3. Establish that the level of pay for citizens of the Russian Federation called up for military service for mobilization into the Armed Forces of the Russian Federation corresponds to the level of pay for military personnel serving in the Armed Forces of the Russian Federation under a contract.
  4. Contracts for military service concluded by military personnel continue to be valid until the end of the period of partial mobilization, with the exception of cases of dismissal of military personnel from military service on the grounds established by this Decree.
  5. Establish during the period of partial mobilization the following grounds for the dismissal from military service of military personnel undergoing military service under a contract, as well as citizens of the Russian Federation called up for military service for mobilization in the Armed Forces of the Russian Federation:
    1. by age – upon reaching the age limit for military service;
    2. for health reasons – in connection with their recognition by the military medical commission as unfit for military service, with the exception of military personnel who have expressed a desire to continue military service in military positions that can be replaced by the specified military personnel;
    3. in connection with the entry into force of a court verdict on the imposition of a sentence of imprisonment.
  6. To the Government of the Russian Federation:
    1. to finance activities for partial mobilization;
    2. take the necessary measures to meet the needs of the Armed Forces of the Russian Federation, other troops, military formations and bodies during the period of partial mobilization.
  7. For official use only (classified)[39]
  8. The highest officials of the constituent entities of the Russian Federation shall ensure the conscription of citizens for military service for mobilization in the Armed Forces of the Russian Federation in the number and within the time limits determined by the Ministry of Defense of the Russian Federation for each constituent entity of the Russian Federation.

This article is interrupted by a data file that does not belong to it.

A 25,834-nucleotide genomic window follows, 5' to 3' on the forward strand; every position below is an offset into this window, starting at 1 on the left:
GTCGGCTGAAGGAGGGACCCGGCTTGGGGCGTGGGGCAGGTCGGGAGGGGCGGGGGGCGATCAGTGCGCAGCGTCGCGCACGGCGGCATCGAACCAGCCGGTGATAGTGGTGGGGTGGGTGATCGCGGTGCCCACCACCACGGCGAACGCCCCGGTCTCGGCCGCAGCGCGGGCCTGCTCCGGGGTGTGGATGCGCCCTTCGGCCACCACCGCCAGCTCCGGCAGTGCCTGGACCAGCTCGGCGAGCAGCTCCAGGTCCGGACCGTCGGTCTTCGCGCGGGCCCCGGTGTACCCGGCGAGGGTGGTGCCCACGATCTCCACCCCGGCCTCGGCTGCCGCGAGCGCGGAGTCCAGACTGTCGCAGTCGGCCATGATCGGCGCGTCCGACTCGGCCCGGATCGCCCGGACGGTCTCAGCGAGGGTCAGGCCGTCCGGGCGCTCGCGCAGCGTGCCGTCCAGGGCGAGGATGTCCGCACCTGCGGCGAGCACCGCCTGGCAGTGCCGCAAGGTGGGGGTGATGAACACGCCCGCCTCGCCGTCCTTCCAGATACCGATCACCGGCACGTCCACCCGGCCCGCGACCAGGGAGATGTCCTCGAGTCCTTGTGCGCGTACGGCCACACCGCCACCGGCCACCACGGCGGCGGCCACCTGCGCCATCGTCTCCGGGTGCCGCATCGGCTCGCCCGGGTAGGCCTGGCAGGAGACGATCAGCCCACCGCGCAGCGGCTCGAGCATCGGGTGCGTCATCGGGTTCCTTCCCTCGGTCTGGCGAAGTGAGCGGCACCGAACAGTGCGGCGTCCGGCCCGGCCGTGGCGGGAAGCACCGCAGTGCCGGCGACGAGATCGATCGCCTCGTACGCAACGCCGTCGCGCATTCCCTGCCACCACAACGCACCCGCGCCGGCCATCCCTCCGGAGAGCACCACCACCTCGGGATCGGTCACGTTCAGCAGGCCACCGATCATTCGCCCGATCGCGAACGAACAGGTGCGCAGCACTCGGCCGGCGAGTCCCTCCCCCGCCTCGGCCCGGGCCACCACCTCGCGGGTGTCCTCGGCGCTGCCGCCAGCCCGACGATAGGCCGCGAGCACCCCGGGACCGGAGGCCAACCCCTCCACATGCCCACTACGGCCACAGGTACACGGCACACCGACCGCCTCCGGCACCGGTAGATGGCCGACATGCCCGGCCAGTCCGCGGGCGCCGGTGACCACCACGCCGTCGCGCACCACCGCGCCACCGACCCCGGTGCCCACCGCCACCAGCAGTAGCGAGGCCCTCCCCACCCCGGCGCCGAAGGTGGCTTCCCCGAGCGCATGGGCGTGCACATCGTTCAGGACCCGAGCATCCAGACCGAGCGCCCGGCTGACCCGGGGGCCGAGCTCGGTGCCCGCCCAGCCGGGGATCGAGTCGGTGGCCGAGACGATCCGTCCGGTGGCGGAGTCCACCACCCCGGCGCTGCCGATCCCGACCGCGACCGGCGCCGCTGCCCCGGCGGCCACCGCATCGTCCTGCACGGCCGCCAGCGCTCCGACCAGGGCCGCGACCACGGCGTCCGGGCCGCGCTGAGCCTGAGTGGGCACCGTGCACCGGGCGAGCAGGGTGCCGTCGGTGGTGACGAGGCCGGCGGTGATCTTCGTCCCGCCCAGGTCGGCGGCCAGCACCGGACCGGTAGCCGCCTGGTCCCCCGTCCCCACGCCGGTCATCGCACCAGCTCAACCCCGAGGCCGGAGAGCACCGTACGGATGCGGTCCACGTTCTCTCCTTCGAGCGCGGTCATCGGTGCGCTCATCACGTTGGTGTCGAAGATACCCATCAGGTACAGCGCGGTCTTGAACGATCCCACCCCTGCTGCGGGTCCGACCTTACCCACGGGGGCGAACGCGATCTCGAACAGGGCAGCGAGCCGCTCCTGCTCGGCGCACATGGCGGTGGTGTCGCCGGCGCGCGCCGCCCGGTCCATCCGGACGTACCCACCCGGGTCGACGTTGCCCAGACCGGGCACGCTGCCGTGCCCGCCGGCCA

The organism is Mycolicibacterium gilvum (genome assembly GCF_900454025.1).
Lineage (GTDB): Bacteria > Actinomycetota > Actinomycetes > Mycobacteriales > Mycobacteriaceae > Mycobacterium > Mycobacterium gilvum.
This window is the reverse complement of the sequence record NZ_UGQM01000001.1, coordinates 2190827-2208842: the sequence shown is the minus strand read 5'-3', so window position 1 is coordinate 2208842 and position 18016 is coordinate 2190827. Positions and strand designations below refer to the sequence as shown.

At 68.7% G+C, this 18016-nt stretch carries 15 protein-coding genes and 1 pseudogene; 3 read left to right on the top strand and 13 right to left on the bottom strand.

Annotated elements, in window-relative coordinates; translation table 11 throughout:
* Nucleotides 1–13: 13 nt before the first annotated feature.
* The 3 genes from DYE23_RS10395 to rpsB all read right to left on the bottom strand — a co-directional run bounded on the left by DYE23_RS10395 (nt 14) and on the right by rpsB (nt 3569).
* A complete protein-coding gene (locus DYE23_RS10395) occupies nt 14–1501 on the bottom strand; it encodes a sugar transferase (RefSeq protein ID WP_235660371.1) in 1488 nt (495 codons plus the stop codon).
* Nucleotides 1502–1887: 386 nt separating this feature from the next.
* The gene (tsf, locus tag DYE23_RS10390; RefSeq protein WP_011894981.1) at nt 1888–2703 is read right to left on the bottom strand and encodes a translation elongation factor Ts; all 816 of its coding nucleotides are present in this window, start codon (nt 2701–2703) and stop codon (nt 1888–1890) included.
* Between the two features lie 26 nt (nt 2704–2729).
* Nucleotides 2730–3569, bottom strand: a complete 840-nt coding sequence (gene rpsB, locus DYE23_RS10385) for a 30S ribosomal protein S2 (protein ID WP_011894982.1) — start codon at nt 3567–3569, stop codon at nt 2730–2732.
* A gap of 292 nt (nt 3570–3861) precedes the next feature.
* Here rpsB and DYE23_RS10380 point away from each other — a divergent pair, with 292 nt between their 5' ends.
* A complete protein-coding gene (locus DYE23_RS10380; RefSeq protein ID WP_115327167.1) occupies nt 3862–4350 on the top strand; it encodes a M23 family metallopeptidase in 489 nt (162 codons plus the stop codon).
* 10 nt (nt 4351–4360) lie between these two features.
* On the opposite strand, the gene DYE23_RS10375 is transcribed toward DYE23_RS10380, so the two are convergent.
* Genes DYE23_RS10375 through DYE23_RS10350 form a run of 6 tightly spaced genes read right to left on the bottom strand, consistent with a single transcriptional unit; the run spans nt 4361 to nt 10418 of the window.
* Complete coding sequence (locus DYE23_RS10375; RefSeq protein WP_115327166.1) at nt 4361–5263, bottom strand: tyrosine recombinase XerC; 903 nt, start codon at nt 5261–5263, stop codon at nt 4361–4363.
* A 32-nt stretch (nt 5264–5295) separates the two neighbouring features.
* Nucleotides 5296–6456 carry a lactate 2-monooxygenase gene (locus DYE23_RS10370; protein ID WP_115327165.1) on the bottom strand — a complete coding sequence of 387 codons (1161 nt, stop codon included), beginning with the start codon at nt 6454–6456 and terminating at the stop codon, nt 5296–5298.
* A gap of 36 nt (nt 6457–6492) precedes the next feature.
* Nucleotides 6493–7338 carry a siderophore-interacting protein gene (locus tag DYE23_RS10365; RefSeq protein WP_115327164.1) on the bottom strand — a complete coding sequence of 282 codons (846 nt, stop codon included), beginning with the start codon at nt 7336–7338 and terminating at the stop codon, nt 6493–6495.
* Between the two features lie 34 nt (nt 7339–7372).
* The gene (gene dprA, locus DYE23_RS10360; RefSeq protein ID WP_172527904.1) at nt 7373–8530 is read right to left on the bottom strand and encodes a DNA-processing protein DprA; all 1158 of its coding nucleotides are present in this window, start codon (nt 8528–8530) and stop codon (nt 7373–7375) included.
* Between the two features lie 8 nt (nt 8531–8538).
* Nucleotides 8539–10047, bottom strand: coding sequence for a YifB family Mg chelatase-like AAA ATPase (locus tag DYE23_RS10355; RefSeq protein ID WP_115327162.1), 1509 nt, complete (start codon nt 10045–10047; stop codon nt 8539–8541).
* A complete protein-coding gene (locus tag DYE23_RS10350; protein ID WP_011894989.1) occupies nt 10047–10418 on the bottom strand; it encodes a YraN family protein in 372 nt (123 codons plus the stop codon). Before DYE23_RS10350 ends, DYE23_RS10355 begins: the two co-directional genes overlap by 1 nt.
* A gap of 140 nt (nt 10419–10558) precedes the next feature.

9. Grant citizens of the Russian Federation working in organizations of the military-industrial complex the right to deferment from conscription for military service for mobilization (for the period of work in these organizations). The categories of citizens of the Russian Federation who are granted the right to deferment and the procedure for granting it are determined by the Government of the Russian Federation.
  10. This Decree shall enter into force on the day of its official publication (i. e., immediately).[7]

Official publication and entry into force[edit]

The Presidential Decree of 21 September 2022 No. 647 "On the announcement of partial mobilization in the Russian Federation" was published on the Official Internet Portal of Legal Information [ru] pravo.gov.ru on 21 September 2022.[40] Also the Decree was published on 22 September 2022 on the front page of the issue 223(8861) of the Rossiyskaya Gazeta.[41]

According to point 10 of the Decree, this Decree entered into force from the day of official publication (i.e. on 21 September 2022 when the Decree was published on the Official Internet Portal of Legal Information).

Point 7[edit]

Point number 7 of the decree is classified. In the version of the decree posted on the website for the official publication of regulations, paragraph 7 is not available and is marked as "for official use".[42]

The press secretary of the President, Dmitry Peskov, told press that the classified clause referred to the number of reservists who could be called up for military service.[5]

The newspaper Novaya Gazeta reported on September 22, 2022, that the classified point 7 gives the Defense Department permission to mobilize up to one million men.[2][43]

Peskov denied this, calling the reports "a lie".[5]

On September 23, 2022, a source "close to one of the federal ministries" told Meduza that 1.2 million people are going to be conscripted.[3][4] Peskov also denied this.[44]

Organization[edit]

Text of decree[edit]

The decree does not say that only reserve servicemen are subject to conscription.[45] It lists the grounds for dismissal from military service – age, state of health, court sentence to imprisonment.[45][7] Deferment from conscription is granted to employees of the military-industrial complex.[46]

The law on mobilization limits the exit from the country to citizens who are registered with the military:[47]

Citizens who are registered with the military, from the moment of the announcement of mobilization, are prohibited from leaving their place of residence without the permission of military commissariats, federal executive bodies that have a reserve.

— The paragraph 2 of the article 21 of the Federal Law of 26 February 1997 No. 31-FZ "About mobilization preparation and mobilization in the Russian Federation"

The State Duma deputies voted for the introduction of the concepts of "wartime" and "martial law" the day before the announcement of mobilization. Senators and deputies of the State Duma are not subject to mobilization.[48][49]

Citizens to be mobilized[edit]